Vietnamese coffee exports are expected to be sharply lower this season, after a severe drought during crop development turned into damaging rains come harvest time, but attentions are now turning to next harvest, with widely divergent views on prospects.
Vietnam coffee exports will be down 20-30% year-on-year this season, which runs till November, thanks to tight stocks, the head of the Vietnam Coffee and Cocoa Association (Vicofa) said on Sunday.
Vietnamese production was not only hurt by the worst drought in 30 years last year, but by unexpectedly heavy rainfall in December which could hit bean quality and production.
Hopes for a bumper crop
But those ample rains with hit production this year, could lead to bumpter crops next season, analyst Carlos Mera at Rabobank said.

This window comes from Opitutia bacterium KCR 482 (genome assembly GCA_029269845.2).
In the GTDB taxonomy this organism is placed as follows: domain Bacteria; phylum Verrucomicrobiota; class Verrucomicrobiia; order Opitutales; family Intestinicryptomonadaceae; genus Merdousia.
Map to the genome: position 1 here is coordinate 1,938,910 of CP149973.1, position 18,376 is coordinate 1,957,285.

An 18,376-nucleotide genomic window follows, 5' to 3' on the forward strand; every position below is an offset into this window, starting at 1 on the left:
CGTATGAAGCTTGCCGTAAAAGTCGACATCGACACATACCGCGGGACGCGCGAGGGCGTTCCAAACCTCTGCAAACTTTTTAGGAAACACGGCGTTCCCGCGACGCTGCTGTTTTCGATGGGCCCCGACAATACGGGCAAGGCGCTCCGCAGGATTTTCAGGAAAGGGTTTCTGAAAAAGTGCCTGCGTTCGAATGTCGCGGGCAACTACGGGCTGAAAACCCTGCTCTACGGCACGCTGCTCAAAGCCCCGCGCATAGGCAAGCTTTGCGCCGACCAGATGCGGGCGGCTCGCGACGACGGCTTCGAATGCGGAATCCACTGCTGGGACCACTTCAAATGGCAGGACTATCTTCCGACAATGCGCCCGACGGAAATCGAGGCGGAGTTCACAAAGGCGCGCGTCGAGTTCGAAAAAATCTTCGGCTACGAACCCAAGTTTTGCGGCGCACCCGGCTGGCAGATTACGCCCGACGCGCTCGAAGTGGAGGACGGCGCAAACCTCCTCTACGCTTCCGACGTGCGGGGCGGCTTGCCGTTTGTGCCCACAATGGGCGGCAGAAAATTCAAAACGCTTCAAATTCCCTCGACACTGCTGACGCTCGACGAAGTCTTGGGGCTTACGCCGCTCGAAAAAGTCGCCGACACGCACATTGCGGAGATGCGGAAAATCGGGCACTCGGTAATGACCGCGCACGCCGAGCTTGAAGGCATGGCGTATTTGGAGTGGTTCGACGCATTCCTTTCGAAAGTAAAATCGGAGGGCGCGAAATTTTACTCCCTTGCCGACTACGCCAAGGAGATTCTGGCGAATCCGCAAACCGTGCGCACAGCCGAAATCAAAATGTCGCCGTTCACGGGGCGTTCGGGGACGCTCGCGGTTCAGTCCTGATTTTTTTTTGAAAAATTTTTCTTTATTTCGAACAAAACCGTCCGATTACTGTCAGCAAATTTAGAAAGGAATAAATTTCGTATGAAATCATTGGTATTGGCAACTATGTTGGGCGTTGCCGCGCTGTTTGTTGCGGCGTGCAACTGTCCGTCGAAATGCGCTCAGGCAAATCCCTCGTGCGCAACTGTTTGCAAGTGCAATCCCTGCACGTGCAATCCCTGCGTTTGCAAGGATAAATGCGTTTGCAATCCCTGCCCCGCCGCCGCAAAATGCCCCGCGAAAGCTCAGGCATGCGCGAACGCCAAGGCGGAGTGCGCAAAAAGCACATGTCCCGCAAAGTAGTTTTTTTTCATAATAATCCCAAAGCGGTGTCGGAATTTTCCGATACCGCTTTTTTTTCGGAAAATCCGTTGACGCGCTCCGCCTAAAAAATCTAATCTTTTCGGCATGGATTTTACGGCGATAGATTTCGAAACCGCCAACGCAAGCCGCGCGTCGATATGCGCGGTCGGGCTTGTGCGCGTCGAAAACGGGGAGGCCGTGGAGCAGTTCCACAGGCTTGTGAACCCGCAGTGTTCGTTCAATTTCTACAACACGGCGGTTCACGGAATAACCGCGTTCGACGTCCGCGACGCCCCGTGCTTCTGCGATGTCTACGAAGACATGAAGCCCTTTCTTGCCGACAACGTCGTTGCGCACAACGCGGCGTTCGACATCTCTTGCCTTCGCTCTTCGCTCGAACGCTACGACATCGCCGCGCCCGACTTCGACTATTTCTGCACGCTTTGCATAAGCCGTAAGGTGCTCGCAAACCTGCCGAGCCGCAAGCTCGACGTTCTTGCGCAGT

“It rained a lot during the harvest,” Mr Mera told Agrimoney.
While this was bad news for the previous crop, it has left ample water supplies, and “vegetative growth has been very good due to extended rainfall”.
Mr Mera said that the outlook was “very positive for the next harvest”.
“This makes me believe it could be a record crop.”
Vicofa sees falling output
But Vicofa sees Vietnam’s 2017-18 forecast sees production falling from the 24.3m bag estimate for 2016-17, made by the Agriculture ministry.
The Vicofa estimates are based on falling acreage, due to the widespread renewal of aging plantations.
“It claims that falling prices in 2014 and 2015 had prompted many growers to neglect their coffee plantations or to switch to growing other products,” Commerzbank reported in a note this week.
But as Commerzbank points out, Vicofa “is notoriously sceptical”.
And Mr Mera at Rabobank was also doubtful. “It would be surprised if there are a lot of plantations being replanted,” he said.
(Source – http://www.agrimoney.com/news/ample-water-supplies-raise-hopes-vietnamese-coffee-crop–10534.html)